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Federal court rules brokerage firm breached 1994 contract

By: Laura Brown//November 28, 2023//

Two businessmen shaking hands

Federal court rules brokerage firm breached 1994 contract

By: Laura Brown//November 28, 2023//

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Two insurance brokerage firms entered a business arrangement where they would split revenue generated when they solicited and serviced business clients together. Although one of the firms decided it longer wanted to be a part of the deal, the U.S. District Court recently found that it breached the contract.

Norrick Inc. and Hays Companies Inc. (HCI) are insurance brokerage firms that would occasionally work together to get new business and would then divide the revenue. The brokerage owners all signed a document — referred to as the “1994 Memorandum” — that delineated the business arrangement between the two companies. Part of the memorandum specified that the businesses would share revenue on “NEW BUSINESS WRITTEN.” If one company sold a shared account and the other marketed the account, the former would get 60% of the revenue and the latter 40%.

The relationship went on for nearly three decades. In all, there were over 100 shared clients between the companies. Then, in 2003, a Norrick employee solicited business from a company called Summit. After getting the Summit account, HCI handled the marketing and serviced the account. HCI shared the Summit revenue with Norrick, following a 60-40 split. Then, about seven years into having the Summit account, the parties agreed to a 50-50 split to account for increased costs HCI was incurring.

Norrick received 50% of the revenue from 2010 until HCI stopped sending Norrick its expected share of the revenue in September 2021. A few years prior, Summit was acquired by a private equity firm. Still, HCI was retained for its insurance and surety program. The following year, HCI was bought by a diversified insurance agency. Still, payments to Norrick continued for about three more years. Then, Summit was sold to yet another private equity firm, and this coincided with when the revenue-sharing payments stopped.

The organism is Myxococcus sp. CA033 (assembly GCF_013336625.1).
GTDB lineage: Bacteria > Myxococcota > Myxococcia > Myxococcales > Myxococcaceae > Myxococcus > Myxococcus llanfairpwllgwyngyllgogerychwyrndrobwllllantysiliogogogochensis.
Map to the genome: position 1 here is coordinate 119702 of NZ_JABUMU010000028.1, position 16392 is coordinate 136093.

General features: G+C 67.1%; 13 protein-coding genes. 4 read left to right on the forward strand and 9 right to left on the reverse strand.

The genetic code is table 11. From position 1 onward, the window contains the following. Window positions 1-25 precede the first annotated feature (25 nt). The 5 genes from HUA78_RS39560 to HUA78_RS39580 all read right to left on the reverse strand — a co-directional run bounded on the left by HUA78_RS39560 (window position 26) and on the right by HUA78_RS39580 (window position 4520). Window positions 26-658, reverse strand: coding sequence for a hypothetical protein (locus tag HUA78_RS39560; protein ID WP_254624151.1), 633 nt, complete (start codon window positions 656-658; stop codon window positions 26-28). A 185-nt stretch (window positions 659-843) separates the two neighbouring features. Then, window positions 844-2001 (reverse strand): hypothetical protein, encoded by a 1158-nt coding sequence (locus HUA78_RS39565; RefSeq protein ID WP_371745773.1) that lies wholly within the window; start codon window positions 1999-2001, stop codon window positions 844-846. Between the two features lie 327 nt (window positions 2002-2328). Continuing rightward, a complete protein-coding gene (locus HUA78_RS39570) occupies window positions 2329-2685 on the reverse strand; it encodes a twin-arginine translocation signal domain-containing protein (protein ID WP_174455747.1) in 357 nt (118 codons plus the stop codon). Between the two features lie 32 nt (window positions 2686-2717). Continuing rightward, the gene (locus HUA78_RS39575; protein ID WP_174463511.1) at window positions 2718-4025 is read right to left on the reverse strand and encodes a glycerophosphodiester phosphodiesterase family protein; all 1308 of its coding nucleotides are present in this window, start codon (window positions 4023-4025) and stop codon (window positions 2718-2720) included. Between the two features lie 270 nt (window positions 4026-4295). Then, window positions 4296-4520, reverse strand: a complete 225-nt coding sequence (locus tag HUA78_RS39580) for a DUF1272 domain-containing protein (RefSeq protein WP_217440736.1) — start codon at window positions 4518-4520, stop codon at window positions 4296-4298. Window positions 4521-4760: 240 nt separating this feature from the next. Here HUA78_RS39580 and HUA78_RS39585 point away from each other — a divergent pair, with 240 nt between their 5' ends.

Norrick filed a lawsuit in June 2022, claiming breach of contract and promissory estoppel. The court found that a reasonable juror could only determine that there was a contract formed in 1994. Despite HCI’s argument that it was not required to pay anything to Norrick under the agreement, internal communications — which expressed frustration at paying 50% on something that Norrick acquired nearly two decades ago and did not actively work on — suggested that they understood HCI was bound by the agreement.

The court presented HCI with an alternative to terminating the contract: cut off Summit. “HCI retains the discretion to cease making 50% payments to Norrick per the parties’ agreement because it can choose to stop performing work for Summit,” the court reasoned. “However, having agreed to share revenues on a shared account with the account’s seller, HCI cannot unilaterally decide that it should now receive all the benefits of the relationship with Summit without having to fulfill its obligations to share revenues with Norrick.”

The court ordered summary judgment to Norrick on its breach-of-contract and declaratory-judgment claims. However, the court declined to order specific performance of the 1994 memorandum. It found that Norrick was entitled to backward-looking damages if defendant continued to earn revenues from when it stopped paying Norrick commissions. Nevertheless, it proposed that the parties discuss their own proposals to resolve the remedies without need for more court intervention.


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